Morphological and Physiological Effects of Ecological Light Pollution on Mammals and Amphibians in Pennsylvania

Open Access
Dananay, Kacey Lynn
Graduate Program:
Wildlife and Fisheries Science
Master of Science
Document Type:
Master Thesis
Date of Defense:
November 28, 2012
Committee Members:
  • Jay Richard Stauffer Jr., Thesis Advisor/Co-Advisor
  • Ecological Light Pollution
  • Peromyscus leucopus
  • Desmognathus fuscus
  • artificial light
  • anthropogenic pollution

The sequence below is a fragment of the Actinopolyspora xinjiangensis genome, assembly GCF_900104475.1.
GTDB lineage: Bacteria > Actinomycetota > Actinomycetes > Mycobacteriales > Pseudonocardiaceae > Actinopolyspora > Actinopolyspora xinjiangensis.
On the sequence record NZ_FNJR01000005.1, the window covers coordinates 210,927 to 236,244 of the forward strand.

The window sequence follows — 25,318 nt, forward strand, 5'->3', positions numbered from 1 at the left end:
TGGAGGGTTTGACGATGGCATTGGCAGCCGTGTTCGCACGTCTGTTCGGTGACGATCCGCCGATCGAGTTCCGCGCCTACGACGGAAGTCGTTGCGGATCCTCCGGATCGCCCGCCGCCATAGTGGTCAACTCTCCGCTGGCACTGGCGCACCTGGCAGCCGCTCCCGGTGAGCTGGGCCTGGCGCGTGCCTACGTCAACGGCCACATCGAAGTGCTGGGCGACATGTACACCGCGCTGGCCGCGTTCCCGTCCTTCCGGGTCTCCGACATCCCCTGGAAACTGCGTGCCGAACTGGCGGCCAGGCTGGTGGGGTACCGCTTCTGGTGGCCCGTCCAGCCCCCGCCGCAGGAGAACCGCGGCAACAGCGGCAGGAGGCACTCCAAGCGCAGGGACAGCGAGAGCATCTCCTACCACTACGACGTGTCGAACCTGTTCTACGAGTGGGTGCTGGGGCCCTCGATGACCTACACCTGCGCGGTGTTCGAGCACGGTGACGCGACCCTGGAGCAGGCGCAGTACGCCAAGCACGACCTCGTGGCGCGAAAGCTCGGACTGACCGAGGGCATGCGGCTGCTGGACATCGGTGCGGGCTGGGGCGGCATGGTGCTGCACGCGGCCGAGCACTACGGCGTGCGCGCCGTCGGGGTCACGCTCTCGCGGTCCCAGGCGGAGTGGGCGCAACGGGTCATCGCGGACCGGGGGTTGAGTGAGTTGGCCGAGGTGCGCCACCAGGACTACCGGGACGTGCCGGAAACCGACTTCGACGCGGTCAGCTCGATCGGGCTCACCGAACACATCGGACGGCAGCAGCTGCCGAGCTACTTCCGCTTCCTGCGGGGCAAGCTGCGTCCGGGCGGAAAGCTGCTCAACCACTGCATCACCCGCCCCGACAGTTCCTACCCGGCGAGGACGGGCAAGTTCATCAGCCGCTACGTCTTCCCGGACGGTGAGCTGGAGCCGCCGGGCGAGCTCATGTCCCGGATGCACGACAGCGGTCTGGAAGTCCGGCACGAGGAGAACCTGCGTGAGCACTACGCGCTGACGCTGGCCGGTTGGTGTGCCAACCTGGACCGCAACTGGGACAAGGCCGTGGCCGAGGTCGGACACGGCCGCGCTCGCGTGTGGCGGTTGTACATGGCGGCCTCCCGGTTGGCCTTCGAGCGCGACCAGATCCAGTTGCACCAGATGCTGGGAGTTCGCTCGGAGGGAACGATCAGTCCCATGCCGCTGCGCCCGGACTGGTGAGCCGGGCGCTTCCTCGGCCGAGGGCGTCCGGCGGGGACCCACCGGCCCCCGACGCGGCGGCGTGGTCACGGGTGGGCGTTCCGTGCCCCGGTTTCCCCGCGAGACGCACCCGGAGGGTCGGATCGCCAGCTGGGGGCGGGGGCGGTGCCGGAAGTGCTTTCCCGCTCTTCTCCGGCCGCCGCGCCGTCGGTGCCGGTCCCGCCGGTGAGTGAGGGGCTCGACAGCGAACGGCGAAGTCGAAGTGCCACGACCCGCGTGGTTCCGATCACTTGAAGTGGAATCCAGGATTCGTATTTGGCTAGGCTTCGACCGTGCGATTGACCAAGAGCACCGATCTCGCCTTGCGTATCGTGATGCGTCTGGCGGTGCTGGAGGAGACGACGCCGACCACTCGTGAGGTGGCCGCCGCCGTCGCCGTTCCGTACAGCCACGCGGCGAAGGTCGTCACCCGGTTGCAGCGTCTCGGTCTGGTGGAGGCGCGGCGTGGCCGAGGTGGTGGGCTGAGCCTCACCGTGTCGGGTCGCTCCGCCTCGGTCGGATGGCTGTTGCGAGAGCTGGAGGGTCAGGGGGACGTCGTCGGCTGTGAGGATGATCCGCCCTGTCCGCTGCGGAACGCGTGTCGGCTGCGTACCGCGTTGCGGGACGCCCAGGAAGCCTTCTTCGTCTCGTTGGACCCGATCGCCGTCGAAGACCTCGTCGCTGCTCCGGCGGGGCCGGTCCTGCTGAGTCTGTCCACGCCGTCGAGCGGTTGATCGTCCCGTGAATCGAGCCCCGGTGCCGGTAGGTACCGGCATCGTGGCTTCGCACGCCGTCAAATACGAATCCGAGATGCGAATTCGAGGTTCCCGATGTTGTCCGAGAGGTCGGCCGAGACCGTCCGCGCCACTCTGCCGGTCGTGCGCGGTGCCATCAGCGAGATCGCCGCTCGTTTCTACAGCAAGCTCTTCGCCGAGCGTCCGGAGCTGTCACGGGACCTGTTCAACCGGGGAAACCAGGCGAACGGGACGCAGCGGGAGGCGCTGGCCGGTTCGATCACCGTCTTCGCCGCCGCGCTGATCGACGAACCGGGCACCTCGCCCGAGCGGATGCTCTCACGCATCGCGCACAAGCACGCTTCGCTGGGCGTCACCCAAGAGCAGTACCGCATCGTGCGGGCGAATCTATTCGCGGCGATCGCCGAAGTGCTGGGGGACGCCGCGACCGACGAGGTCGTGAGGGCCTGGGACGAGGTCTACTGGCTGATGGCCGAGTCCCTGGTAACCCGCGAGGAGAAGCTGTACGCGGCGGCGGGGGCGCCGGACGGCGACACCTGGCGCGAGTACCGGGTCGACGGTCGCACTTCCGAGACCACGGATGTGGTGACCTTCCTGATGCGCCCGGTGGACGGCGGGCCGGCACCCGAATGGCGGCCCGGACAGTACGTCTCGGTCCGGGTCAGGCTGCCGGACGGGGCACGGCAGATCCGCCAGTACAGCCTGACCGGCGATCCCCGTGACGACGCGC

Ecological Light Pollution (ELP) is defined as an ecological problem caused by anthropogenic illumination, such as lights from automobiles, buildings, or natural resource burn-off flares. Ecological Light Pollution can affect reproduction, foraging, and behavior at varying degrees on a wide variety of taxa. The United States has the highest level of light pollution in the world from human infrastructure accounting for a 7 billion dollar expense. While many studies have shown artificial light can affect the environment, continued investigation of the population level and individual physiological effects of ELP are needed to guide conservation and management decisions in order to mitigate any negative effects. The three chapters presented here attempted to examine both the population effect on mice and the individual morphological and physiological effects of ELP on salamanders in Pennsylvania. Chapter I was an observational study looking at the population effect of artificial light on white-footed mice (Peromyscus leucopus) after long-term exposure. Live traps were used to determine the abundance of individuals in each site to test if more or less individuals inhabited areas with artificial light. Long-term exposure of artificial light did not significantly change the number of white-footed mice trapped. Moon phase also had no effect on the number of mice captured. The poor design and confounding variables, however, weakened the conclusions that could be drawn from this study. Chapter II focused on the morphological and physiological changes in salamanders caused by ELP. Using a quasi-natural mesocosm design, eight transects were built to test if artificial light affects growth or if it causes stress in salamanders. I found ELP caused no morphological or physiological change in northern dusky salamanders (Desmognathus fuscus). Chapter III focused on macroinvertebrate abundance between light and dark transects. Transects were constructed similar to Chapter II except for the addition of pitfall traps. Trapped macroinvertebrates were dried, weighed and separated into salamander prey and non-prey categories. Macroinvertebrate dry biomass was significantly higher in treatment transects with 24-hour exposure to artificial light. The overall conclusions drawn from these research projects were that future research should modify study designs to answer questions as to the morphological, physiological and population effects of ELP. Future studies should control for confounding variables, especially those surrounding light sources that are already present, ensure that the treatment is applied evenly across the study site and ensure lux and wavelength measurements of the light are recorded. Measuring light in both lux and wavelengths will standardize ELP research so that comparisons across studies can be made. Furthermore, having an additional measurement in wavelength is more biologically relevant because each wavelength can be perceived differently depending on the focal organism. Future research should especially focus on testing different wavelengths of light to determine what wavelengths attract or deter species of interest. Information like this can then be applied to outdoor lighting infrastructure in order to mitigate environmental changes associated with ELP. Few programs are helping to alleviate the effects of ELP on species other than sea turtle hatchlings. More research on the effects of ELP is ultimately needed so environmental programs can be designed and employed to mitigate any negative effects while protecting a wider variety of species from ELP.